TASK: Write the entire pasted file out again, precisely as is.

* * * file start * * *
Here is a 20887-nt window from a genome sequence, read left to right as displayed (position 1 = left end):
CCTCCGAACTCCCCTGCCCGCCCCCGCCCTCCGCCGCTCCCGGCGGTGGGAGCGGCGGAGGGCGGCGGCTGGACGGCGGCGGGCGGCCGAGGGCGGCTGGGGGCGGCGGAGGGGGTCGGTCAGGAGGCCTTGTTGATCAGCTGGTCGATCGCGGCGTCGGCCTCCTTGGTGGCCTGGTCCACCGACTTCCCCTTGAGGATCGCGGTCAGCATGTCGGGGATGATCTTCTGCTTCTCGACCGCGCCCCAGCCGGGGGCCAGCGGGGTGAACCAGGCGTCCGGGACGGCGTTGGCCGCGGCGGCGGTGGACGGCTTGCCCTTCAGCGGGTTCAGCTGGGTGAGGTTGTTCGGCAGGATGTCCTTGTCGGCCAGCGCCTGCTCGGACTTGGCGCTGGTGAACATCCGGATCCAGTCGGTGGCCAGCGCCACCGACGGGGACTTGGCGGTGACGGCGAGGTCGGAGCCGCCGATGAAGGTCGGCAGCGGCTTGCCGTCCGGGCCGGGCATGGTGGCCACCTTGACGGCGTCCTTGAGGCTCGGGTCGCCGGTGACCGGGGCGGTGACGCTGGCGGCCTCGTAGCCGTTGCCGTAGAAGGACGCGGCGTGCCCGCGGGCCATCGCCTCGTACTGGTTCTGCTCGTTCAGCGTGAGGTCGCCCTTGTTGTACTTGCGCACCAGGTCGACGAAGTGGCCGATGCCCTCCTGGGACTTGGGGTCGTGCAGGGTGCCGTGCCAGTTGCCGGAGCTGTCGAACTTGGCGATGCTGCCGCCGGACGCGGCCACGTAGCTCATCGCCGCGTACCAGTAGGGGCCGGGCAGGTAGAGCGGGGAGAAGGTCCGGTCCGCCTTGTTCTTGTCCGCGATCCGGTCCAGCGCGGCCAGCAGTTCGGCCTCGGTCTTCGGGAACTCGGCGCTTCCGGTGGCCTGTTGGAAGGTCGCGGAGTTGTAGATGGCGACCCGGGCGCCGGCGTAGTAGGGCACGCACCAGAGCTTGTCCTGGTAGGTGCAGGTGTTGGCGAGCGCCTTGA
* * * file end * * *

Here is a 20887-nt window from a genome sequence, read left to right as displayed (position 1 = left end):
CCTCCGAACTCCCCTGCCCGCCCCCGCCCTCCGCCGCTCCCGGCGGTGGGAGCGGCGGAGGGCGGCGGCTGGACGGCGGCGGGCGGCCGAGGGCGGCTGGGGGCGGCGGAGGGGGTCGGTCAGGAGGCCTTGTTGATCAGCTGGTCGATCGCGGCGTCGGCCTCCTTGGTGGCCTGGTCCACCGACTTCCCCTTGAGGATCGCGGTCAGCATGTCGGGGATGATCTTCTGCTTCTCGACCGCGCCCCAGCCGGGGGCCAGCGGGGTGAACCAGGCGTCCGGGACGGCGTTGGCCGCGGCGGCGGTGGACGGCTTGCCCTTCAGCGGGTTCAGCTGGGTGAGGTTGTTCGGCAGGATGTCCTTGTCGGCCAGCGCCTGCTCGGACTTGGCGCTGGTGAACATCCGGATCCAGTCGGTGGCCAGCGCCACCGACGGGGACTTGGCGGTGACGGCGAGGTCGGAGCCGCCGATGAAGGTCGGCAGCGGCTTGCCGTCCGGGCCGGGCATGGTGGCCACCTTGACGGCGTCCTTGAGGCTCGGGTCGCCGGTGACCGGGGCGGTGACGCTGGCGGCCTCGTAGCCGTTGCCGTAGAAGGACGCGGCGTGCCCGCGGGCCATCGCCTCGTACTGGTTCTGCTCGTTCAGCGTGAGGTCGCCCTTGTTGTACTTGCGCACCAGGTCGACGAAGTGGCCGATGCCCTCCTGGGACTTGGGGTCGTGCAGGGTGCCGTGCCAGTTGCCGGAGCTGTCGAACTTGGCGATGCTGCCGCCGGACGCGGCCACGTAGCTCATCGCCGCGTACCAGTAGGGGCCGGGCAGGTAGAGCGGGGAGAAGGTCCGGTCCGCCTTGTTCTTGTCCGCGATCCGGTCCAGCGCGGCCAGCAGTTCGGCCTCGGTCTTCGGGAACTCGGCGCTTCCGGTGGCCTGTTGGAAGGTCGCGGAGTTGTAGATGGCGACCCGGGCGCCGGCGTAGTAGGGCACGCACCAGAGCTTGTCCTGGTAGGTGCAGGTGTTGGCGAGCGCCTTGA